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Listening: Phil Johnson spoke recently at Omaha Bible Church, outlining the 5 major heresies that have frequented Christianity.  This message is just a survey, so if you want to hear him speak more in depth on each of the 5 heresies, go here.

Climate news: Roger Pielke Sr. outlines his position on climate sciences.  A position I see as much more rational and humble than most climate experts studying global warming.

Weather photos: This is a good one.  NASA’s Earth Observatory is celebrating their 10 year anniversary by posting their top 50 images taken over the last decade.  You vote which is your favorite.  I’m a bit disappointed in the top 50…how could they leave out Everest?  I’m voting for “Inauguration Day Crowds in D.C.”  What did you vote for?

Reading: Tony Reinke recommends an excellent and Simple Approach to Apologetics.

News: The blogosphere is abuzz with this article, so I thought I’d post it too.  A.N. Wilson, known for converting from Christianity to atheism and brushing shoulders with several other prominent atheists for 20 years, has converted back to Christianity.  His article is called “Why I Believe Again.” (HT: JT)

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I decided to follow Jason’s lead and post some notes from a recent message I listened to.  Dr. John Mark Reynolds of Biola University lectured at Southern Baptist Theological Seminary a couple of weeks ago on the topic of the relationship between religion and science.  His first lecture, called We Beheld His Glory: How a Christian Worldview Produced Science, argues “it is fundamentally, the incarnation, that made modern science possible.”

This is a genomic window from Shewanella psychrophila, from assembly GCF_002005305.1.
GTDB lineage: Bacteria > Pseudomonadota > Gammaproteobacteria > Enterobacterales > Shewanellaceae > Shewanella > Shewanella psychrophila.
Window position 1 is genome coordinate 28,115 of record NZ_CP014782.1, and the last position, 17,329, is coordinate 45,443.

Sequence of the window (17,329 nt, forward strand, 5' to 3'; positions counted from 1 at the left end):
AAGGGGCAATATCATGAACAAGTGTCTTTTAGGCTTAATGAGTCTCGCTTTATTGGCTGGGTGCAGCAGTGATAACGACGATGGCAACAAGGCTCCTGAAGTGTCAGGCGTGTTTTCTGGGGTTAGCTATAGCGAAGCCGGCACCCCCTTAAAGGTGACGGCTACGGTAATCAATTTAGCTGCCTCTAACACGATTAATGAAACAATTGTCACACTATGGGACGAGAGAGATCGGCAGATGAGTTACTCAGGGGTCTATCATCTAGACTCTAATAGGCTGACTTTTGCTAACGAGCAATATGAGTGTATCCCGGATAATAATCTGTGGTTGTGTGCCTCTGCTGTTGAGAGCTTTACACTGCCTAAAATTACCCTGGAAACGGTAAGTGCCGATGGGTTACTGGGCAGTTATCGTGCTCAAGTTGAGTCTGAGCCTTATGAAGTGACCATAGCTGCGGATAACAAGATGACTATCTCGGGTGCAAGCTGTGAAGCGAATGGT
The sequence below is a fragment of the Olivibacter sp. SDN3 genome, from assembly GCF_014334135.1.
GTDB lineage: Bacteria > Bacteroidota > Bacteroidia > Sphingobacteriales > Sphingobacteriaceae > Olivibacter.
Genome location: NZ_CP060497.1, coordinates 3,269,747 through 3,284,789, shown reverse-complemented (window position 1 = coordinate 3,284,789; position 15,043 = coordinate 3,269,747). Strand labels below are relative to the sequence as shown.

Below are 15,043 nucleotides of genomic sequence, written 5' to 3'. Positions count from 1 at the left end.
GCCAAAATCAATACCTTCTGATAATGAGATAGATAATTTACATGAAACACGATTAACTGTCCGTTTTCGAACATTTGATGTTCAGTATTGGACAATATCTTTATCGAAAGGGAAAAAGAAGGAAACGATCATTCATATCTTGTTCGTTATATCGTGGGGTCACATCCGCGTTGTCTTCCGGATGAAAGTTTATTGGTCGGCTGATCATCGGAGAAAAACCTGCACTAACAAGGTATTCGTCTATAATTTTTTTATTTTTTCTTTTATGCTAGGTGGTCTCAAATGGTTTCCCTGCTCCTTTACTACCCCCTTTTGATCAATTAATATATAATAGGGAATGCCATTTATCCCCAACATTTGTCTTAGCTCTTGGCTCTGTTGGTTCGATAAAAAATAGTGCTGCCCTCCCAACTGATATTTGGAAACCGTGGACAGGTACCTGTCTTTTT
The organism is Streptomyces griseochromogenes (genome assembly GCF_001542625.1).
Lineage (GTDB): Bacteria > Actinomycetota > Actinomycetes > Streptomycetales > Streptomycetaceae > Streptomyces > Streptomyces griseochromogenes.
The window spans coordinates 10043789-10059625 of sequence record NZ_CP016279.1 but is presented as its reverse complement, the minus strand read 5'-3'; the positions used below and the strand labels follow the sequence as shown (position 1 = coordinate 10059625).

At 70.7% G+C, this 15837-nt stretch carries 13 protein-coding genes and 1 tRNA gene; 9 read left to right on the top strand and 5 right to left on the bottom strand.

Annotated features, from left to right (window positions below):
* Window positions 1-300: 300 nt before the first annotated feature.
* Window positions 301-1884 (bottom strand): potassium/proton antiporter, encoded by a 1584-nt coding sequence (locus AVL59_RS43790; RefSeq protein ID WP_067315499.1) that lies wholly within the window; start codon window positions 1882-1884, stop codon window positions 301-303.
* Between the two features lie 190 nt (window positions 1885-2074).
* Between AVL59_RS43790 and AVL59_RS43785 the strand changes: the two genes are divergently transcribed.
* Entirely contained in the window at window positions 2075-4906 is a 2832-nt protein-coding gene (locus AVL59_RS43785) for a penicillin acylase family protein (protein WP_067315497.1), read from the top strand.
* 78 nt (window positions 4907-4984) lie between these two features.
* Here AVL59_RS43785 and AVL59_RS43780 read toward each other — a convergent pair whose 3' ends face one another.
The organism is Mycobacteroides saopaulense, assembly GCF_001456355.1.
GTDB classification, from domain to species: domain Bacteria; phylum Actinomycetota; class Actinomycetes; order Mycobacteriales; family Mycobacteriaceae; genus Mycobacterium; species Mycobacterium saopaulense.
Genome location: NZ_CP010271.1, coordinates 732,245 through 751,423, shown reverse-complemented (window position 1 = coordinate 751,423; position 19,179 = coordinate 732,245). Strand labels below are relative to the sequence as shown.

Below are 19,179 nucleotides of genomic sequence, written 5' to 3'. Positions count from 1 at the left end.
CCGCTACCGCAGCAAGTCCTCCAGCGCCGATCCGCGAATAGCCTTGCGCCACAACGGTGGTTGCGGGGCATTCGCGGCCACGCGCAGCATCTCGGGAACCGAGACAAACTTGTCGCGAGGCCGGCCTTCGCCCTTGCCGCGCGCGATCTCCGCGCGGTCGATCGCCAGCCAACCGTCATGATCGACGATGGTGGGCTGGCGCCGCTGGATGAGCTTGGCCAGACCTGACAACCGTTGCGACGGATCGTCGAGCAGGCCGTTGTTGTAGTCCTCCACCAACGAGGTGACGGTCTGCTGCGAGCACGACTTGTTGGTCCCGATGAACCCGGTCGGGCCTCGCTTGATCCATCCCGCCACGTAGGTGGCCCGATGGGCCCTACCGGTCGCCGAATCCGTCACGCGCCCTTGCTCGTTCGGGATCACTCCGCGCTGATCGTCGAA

The rest here is either quoted directly or paraphrased from his lecture.

-the scientific revolution did not grow out of Greek and Roman thought.

-Greek/Roman thought was incapable/inadequate of producing science.

-they (Greeks/Romans) believed that below the surface, there was not order but disorder or chaos.

-understanding matter or flesh was then deemed meaningless, since it was only chaos.  Nobody wants to study chaos.

-Birth of philosophy was due to the reaction to the meaningless existence to perform out what was best in the world.

-Christianity presented the idea of Logos – or order.

-if God can put on flesh, you can surely study it, it is the incarnation that makes matter good without making it God.

-nature is not God, but it is good, so it is worthy of man’s time and intentions.

Reynolds’ final admonition:

Just as it is inexcusable to stand on this side of the incarnation and hear about it without wonder, so it is unacceptable for us, the heirs of Western Christendom, to refuse to think well, to refuse to defend God’s Word with intellectual integrity, to refuse to understand science, even when science has gone awry.

The temptation is to take Darwin and either never read him or to worship him.

The temptation is to take nature and never study it because we are engaged in theological abstraction or to worship it.